|Alexander Campbell||Definitions and Answers to Questions--No. I (1840)|
VOLUME IV.-----NUMBER II.
DEFINITIONS AND ANSWERS TO QUESTIONS--No. I.
"WHAT is a Unitarian?" Etymologically it means one that believes in unity--in simple unity, without regard to person, place, or thing. Technically it denotes one that is opposed to trinity or tri-unity in the godhead or deity. All Christians say that "there is but one God, and one Mediator between God and men--the man Christ Jesus." But he is more than a man, more than an inspired man, more than an angelic man, more than any created thing. These theories have different names--such as Humanitarian, Socinian, Arian, Semi-Arian, &c. But we enter not into the merits of these shadow of shades of metaphysical abstractions.
I use the term Unitarian in its obnoxious sense, as indicating one who regards the death of Christ as not for sins, nor for sinners; but for a proof of his sincerity and benevolence. With the real Unitarian no real sin-offering, no real atonement was needed; and therefore Christ died as a martyr. This, with me, is practically no better than theism. Indeed, such a person says he does not believe "that Jesus died for our sins;" or "that he, the Just One, suffered for the unjust."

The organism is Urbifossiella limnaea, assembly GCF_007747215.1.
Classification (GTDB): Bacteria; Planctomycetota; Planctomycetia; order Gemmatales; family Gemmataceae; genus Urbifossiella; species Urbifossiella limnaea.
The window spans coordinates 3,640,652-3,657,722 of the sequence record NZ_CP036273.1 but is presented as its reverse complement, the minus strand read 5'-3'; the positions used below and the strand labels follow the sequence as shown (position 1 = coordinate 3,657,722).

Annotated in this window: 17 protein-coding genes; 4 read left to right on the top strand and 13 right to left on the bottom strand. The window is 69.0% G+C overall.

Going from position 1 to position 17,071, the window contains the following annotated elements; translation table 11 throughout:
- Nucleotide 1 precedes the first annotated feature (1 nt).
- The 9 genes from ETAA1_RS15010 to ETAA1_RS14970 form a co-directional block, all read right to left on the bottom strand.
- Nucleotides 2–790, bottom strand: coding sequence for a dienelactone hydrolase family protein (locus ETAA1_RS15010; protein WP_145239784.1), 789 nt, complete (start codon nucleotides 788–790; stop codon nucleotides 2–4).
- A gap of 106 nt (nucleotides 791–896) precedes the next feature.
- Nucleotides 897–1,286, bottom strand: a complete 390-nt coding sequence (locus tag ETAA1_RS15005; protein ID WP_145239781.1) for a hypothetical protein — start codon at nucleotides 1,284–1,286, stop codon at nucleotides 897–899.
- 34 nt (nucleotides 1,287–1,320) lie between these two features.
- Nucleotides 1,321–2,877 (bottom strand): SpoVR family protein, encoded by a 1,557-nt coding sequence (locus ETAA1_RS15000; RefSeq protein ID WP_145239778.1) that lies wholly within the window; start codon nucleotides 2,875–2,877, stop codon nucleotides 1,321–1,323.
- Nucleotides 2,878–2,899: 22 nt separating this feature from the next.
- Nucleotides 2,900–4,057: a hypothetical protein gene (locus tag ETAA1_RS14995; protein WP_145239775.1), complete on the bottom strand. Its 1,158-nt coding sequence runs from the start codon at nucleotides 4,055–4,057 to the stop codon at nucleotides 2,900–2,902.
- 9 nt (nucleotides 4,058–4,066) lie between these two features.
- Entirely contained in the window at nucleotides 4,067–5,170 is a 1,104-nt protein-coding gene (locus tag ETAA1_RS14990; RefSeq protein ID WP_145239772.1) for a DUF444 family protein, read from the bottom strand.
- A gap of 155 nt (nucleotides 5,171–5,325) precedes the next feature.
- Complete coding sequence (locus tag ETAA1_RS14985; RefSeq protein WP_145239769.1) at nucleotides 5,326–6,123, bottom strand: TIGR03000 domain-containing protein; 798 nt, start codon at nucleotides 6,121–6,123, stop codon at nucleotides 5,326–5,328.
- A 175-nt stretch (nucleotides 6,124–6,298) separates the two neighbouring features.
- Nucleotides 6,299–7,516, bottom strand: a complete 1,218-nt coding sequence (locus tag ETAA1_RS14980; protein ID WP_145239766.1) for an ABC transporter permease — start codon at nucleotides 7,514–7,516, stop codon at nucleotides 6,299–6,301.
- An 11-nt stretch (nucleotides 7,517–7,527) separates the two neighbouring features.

Many theists believe that Jesus Christ lived and died in Judea, at the time affirmed, and that he was a great reformer--a pious and excellent man--liberally inspired, as other sages were--and that he was slain by the hands of wicked Jews and Romans. Thomas Jefferson and Thomas Paine both believed all this; but they laughed to scorn the idea of his dying for sin as an atoning sacrifice.